Storm Water Management
STORM WATER INLETS – Please keep an eye on any inlets near your house and keep them clear if you can – if not, ask your neighbors to help or call into the Borough office if the job looks too big for you to handle. If you see excessive ponding of water near an inlet please contact the Borough office.
SUMP PUMPS – Please remember that the Borough requires that all sump pumps go through grass or yards before getting into our storm water system. Also, no sump pump systems are permitted to be pumped directly into the sanitary (public sewer) system or directly onto a street or alley. If your system is connected to the sewer, it must be disconnected immediately. If you are not sure, please feel free to contact the Authority and their staff will be able to help you figure that out. The extra water in the system puts a strain on the sewer treatment plant and can result in problems for the Authority and increased cost for you.
In addition, please monitor the storm water facilities that you see or live near. If you see something that looks wrong or that is causing these facilities to be polluted or blocked, please call the Borough office at (717) 665-2461.
Examples of illicit discharges include:
- Sediment leaving a construction site during a storm or being carried out onto the public road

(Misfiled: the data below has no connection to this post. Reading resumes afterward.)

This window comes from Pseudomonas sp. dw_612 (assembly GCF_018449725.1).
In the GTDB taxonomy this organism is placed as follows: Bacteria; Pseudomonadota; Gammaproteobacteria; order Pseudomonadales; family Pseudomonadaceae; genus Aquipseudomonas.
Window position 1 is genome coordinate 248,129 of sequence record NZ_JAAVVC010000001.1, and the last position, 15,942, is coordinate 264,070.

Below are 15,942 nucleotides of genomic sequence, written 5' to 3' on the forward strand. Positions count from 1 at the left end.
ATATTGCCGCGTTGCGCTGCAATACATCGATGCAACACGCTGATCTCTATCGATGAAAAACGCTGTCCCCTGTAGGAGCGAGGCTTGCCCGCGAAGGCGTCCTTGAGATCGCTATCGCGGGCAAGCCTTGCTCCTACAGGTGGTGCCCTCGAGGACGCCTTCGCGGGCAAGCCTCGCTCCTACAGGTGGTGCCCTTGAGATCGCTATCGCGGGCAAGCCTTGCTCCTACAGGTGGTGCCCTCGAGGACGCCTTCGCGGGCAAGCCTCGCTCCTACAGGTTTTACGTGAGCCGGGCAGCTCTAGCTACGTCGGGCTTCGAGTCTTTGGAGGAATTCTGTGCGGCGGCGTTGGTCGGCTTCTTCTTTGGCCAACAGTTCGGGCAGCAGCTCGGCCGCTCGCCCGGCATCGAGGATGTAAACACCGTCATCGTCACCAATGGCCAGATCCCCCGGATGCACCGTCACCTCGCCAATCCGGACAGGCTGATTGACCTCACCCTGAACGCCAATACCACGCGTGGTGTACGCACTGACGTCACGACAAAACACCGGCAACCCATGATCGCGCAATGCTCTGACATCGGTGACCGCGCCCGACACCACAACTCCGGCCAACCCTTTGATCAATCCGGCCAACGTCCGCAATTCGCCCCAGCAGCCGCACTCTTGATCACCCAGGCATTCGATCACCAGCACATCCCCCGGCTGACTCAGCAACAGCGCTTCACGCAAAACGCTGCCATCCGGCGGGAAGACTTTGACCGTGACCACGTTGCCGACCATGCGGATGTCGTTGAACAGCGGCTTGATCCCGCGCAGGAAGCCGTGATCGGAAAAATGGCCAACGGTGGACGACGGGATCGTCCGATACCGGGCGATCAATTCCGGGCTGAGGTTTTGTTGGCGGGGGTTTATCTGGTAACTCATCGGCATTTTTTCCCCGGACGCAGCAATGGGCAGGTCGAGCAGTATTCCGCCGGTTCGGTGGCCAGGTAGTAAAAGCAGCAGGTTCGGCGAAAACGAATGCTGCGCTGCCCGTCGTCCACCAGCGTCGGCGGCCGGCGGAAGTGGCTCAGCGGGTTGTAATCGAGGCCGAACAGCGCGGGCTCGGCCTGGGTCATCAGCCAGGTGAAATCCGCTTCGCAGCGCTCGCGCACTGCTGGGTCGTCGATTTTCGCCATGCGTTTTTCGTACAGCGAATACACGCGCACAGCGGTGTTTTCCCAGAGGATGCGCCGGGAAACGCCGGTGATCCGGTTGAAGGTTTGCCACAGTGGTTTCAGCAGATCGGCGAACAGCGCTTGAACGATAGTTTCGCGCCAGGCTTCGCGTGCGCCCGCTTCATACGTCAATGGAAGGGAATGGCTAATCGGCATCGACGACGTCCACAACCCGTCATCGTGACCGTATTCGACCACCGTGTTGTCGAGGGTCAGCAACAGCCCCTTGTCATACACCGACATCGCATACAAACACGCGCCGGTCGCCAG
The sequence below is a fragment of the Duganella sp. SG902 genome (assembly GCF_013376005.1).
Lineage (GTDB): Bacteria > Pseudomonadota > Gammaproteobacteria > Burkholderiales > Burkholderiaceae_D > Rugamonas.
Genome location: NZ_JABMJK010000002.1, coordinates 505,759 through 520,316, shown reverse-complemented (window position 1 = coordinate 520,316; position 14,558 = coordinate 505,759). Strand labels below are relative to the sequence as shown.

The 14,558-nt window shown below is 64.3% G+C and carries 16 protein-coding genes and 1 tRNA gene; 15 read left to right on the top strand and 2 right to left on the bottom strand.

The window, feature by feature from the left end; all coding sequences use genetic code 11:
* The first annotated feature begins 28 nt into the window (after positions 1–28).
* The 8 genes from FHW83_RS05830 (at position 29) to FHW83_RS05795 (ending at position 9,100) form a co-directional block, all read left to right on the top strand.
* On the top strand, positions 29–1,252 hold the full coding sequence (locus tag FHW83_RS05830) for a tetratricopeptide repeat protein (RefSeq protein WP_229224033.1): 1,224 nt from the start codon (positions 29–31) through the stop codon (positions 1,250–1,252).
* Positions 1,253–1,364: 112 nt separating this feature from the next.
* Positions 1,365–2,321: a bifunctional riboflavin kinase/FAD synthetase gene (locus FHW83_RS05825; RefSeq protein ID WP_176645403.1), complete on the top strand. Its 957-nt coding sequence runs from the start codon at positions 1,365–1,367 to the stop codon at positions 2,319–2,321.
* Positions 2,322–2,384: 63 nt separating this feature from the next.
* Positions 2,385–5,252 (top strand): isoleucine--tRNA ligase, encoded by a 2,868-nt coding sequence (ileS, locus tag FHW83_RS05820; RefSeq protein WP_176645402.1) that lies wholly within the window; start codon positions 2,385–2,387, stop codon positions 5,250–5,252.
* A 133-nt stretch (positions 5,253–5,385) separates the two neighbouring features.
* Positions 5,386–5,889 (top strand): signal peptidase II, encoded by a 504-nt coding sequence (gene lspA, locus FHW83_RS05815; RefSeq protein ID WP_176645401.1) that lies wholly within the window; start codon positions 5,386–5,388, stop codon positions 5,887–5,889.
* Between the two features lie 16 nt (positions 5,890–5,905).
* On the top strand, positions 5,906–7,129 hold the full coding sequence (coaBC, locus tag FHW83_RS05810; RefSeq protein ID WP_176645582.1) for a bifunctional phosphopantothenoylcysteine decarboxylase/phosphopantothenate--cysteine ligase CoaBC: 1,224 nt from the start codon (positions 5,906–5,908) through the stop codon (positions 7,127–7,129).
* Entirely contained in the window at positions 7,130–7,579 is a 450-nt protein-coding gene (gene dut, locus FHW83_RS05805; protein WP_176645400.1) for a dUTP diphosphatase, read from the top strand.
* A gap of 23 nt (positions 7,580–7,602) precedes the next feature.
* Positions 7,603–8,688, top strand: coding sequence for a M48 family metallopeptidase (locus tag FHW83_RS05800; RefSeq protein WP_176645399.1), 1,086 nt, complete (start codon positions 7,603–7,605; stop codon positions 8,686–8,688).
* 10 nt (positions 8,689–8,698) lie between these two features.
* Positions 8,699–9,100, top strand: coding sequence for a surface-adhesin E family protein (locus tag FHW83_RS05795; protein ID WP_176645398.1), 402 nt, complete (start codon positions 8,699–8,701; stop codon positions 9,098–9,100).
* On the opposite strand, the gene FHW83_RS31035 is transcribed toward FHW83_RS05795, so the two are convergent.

- Spills (Chemical, Gas, Oil)
- Illegal dumping activity into streams or storm water facilities
- Dry weather flows from outfalls into streams (at least 72 hours after a storm)
Storm Water Management – NPDES and MS4 Programs
The Clean Water Act is the federal legislation that governs storm water management. Stormwater point discharges to waters of the U.S. (pipes and drain pipes) are regulated using National Pollutant Discharge Elimination System (NPDES) permits.In 1999, federal regulations extended coverage of the NPDES program to Municipal Separate Storm Sewer Systems (MS4’s) serving populations less than 100,000. In 2003, Manheim Borough became an MS4 community and as such is required to comply with the NPDES program. Under the NPDES storm water program, the Borough is required to develop a storm water management program that provides the details of how the community will comply with the requirements of the permit. Permits are based on a framework of six minimum control measures:
- MCM 1 – Public education and outreach
- MCM 2 – Public participation and involvement
- MCM 3 – Illicit discharge detection and elimination
- MCM 4 – Construction site runoff control
- MCM 5 – Post-construction storm water management in new development and redevelopment
- MCM 6 – Pollution prevention and good housekeeping for municipal operations and maintenance
More information on this program is available from the Pennsylvania DEP website.PA DEP MS4 Resource Page